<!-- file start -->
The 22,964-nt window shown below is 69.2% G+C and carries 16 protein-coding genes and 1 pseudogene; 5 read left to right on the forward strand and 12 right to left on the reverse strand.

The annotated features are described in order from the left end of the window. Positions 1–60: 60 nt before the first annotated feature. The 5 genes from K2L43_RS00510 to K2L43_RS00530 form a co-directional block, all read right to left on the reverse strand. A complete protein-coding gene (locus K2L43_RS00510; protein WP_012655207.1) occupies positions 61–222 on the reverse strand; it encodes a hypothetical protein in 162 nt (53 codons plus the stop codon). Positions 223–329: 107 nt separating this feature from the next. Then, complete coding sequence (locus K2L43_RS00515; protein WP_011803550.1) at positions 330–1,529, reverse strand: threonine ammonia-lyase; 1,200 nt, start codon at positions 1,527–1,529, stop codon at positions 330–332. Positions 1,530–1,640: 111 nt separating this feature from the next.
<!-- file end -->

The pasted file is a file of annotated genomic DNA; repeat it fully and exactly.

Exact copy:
The 22,964-nt window shown below is 69.2% G+C and carries 16 protein-coding genes and 1 pseudogene; 5 read left to right on the forward strand and 12 right to left on the reverse strand.

The annotated features are described in order from the left end of the window. Positions 1–60: 60 nt before the first annotated feature. The 5 genes from K2L43_RS00510 to K2L43_RS00530 form a co-directional block, all read right to left on the reverse strand. A complete protein-coding gene (locus K2L43_RS00510; protein WP_012655207.1) occupies positions 61–222 on the reverse strand; it encodes a hypothetical protein in 162 nt (53 codons plus the stop codon). Positions 223–329: 107 nt separating this feature from the next. Then, complete coding sequence (locus K2L43_RS00515; protein WP_011803550.1) at positions 330–1,529, reverse strand: threonine ammonia-lyase; 1,200 nt, start codon at positions 1,527–1,529, stop codon at positions 330–332. Positions 1,530–1,640: 111 nt separating this feature from the next.